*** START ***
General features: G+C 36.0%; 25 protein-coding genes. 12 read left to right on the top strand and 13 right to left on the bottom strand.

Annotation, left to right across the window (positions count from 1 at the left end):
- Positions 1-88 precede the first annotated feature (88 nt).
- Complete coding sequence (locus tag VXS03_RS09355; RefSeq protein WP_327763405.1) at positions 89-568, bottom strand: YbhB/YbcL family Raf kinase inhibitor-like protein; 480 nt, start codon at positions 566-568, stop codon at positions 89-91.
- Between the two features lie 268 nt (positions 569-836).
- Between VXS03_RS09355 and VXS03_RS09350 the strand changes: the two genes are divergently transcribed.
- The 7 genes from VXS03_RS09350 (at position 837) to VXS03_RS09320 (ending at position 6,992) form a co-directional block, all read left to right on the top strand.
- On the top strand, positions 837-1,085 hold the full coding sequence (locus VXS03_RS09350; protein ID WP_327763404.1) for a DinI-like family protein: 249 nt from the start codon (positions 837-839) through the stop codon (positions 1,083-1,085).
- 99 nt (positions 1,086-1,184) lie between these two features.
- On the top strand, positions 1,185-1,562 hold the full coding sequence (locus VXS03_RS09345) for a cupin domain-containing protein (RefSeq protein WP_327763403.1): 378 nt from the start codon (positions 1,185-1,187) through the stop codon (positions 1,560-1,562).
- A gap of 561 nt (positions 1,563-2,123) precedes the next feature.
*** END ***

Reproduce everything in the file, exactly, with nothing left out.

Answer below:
General features: G+C 36.0%; 25 protein-coding genes. 12 read left to right on the top strand and 13 right to left on the bottom strand.

Annotation, left to right across the window (positions count from 1 at the left end):
- Positions 1-88 precede the first annotated feature (88 nt).
- Complete coding sequence (locus tag VXS03_RS09355; RefSeq protein WP_327763405.1) at positions 89-568, bottom strand: YbhB/YbcL family Raf kinase inhibitor-like protein; 480 nt, start codon at positions 566-568, stop codon at positions 89-91.
- Between the two features lie 268 nt (positions 569-836).
- Between VXS03_RS09355 and VXS03_RS09350 the strand changes: the two genes are divergently transcribed.
- The 7 genes from VXS03_RS09350 (at position 837) to VXS03_RS09320 (ending at position 6,992) form a co-directional block, all read left to right on the top strand.
- On the top strand, positions 837-1,085 hold the full coding sequence (locus VXS03_RS09350; protein ID WP_327763404.1) for a DinI-like family protein: 249 nt from the start codon (positions 837-839) through the stop codon (positions 1,083-1,085).
- 99 nt (positions 1,086-1,184) lie between these two features.
- On the top strand, positions 1,185-1,562 hold the full coding sequence (locus VXS03_RS09345) for a cupin domain-containing protein (RefSeq protein WP_327763403.1): 378 nt from the start codon (positions 1,185-1,187) through the stop codon (positions 1,560-1,562).
- A gap of 561 nt (positions 1,563-2,123) precedes the next feature.